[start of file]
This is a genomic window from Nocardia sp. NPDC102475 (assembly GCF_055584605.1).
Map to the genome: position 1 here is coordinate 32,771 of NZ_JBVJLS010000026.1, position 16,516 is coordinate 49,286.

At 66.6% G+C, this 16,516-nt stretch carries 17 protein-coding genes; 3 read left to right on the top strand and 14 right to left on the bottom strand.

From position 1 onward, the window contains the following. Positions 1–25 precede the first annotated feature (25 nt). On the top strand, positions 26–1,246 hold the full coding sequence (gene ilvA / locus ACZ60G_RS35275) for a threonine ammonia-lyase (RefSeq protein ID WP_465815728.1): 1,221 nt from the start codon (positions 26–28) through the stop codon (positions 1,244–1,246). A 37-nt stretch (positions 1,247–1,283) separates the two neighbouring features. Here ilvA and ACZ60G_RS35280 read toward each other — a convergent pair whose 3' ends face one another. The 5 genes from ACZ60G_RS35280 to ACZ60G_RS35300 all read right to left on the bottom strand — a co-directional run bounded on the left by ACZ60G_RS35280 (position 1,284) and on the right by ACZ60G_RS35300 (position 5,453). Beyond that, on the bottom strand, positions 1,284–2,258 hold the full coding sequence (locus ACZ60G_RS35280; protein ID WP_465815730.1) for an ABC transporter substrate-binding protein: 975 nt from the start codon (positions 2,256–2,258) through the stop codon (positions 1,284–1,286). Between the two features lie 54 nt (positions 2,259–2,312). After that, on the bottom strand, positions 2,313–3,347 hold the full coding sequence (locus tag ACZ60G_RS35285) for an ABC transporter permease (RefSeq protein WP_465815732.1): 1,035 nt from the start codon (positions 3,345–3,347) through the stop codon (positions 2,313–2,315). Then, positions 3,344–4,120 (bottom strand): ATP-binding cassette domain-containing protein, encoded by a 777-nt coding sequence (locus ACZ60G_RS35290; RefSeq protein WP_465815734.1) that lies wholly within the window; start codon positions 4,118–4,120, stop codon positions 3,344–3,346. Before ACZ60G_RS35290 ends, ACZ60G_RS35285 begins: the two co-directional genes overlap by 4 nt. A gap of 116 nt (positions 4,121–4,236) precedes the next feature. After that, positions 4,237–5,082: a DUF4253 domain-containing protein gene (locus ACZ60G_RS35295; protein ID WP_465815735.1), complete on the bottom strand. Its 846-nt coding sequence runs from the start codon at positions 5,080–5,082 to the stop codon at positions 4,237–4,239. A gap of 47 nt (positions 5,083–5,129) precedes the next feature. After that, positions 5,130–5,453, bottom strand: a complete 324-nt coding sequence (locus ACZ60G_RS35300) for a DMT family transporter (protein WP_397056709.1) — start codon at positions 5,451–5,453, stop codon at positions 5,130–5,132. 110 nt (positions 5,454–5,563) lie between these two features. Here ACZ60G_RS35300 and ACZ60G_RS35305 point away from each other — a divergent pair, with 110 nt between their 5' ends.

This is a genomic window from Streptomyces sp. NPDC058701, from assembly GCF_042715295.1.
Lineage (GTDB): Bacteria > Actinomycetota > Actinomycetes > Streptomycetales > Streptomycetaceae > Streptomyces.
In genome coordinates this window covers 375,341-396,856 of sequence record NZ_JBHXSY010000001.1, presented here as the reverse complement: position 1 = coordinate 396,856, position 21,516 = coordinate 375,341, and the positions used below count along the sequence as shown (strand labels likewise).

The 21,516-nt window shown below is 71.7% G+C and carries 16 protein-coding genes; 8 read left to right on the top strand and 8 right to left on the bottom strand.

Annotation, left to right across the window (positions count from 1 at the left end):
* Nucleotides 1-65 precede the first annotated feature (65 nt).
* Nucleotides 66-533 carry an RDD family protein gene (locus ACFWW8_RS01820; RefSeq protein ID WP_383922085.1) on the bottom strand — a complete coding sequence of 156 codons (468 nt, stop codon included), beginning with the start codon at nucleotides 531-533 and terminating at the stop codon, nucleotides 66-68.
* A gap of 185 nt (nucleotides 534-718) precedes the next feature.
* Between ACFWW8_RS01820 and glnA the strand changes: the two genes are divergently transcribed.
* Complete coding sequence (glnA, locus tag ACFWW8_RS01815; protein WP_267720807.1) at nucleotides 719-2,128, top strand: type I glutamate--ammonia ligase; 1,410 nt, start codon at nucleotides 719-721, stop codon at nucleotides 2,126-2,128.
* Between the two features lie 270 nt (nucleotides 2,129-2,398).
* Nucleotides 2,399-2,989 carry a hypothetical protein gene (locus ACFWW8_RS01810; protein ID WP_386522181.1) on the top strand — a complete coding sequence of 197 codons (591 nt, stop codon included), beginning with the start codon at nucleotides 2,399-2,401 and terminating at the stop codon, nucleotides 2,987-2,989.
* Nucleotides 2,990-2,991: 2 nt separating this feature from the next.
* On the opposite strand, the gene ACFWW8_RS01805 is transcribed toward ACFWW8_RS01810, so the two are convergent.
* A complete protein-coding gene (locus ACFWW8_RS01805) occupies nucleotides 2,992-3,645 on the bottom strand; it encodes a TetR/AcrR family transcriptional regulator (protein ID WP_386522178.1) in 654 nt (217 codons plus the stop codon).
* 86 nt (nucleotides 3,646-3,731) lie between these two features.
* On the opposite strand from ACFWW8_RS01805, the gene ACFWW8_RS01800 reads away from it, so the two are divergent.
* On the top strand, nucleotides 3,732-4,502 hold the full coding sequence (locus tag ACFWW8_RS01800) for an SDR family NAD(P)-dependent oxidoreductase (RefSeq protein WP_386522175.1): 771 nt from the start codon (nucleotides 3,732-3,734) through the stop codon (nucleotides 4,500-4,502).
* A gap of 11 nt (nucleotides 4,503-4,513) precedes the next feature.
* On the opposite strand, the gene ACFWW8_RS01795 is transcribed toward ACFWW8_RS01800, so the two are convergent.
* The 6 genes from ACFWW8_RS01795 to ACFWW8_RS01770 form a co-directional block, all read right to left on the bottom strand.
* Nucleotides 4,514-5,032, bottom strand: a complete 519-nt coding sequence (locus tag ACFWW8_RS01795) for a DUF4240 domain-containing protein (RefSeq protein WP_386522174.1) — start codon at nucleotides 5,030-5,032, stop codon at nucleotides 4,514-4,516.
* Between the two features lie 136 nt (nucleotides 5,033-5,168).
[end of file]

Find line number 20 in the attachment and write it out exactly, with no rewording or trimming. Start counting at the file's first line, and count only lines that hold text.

* 86 nt (nucleotides 3,646-3,731) lie between these two features.